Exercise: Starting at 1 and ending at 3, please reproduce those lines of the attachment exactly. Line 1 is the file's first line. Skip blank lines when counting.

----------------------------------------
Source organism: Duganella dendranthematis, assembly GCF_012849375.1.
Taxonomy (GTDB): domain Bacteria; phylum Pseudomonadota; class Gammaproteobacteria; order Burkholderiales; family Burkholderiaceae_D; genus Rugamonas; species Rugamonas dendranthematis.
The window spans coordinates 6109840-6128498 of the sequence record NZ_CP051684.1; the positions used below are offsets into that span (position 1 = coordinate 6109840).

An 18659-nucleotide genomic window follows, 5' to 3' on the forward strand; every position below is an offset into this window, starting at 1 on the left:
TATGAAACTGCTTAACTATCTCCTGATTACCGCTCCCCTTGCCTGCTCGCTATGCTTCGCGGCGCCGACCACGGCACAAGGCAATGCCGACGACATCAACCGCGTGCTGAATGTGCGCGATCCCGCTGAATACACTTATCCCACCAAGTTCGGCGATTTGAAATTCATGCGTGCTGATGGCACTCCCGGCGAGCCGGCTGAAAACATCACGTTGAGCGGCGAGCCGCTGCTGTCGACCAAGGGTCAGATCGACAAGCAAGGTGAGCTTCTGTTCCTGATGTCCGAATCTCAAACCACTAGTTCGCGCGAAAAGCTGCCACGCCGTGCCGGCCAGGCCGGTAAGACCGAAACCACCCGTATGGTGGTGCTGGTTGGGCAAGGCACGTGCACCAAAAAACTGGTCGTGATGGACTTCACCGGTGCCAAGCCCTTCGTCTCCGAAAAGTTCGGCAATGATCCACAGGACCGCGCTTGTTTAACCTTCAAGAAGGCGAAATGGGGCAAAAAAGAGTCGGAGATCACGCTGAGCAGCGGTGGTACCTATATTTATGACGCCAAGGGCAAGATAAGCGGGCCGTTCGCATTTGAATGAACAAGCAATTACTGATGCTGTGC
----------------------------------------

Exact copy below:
Source organism: Duganella dendranthematis, assembly GCF_012849375.1.
Taxonomy (GTDB): domain Bacteria; phylum Pseudomonadota; class Gammaproteobacteria; order Burkholderiales; family Burkholderiaceae_D; genus Rugamonas; species Rugamonas dendranthematis.
The window spans coordinates 6109840-6128498 of the sequence record NZ_CP051684.1; the positions used below are offsets into that span (position 1 = coordinate 6109840).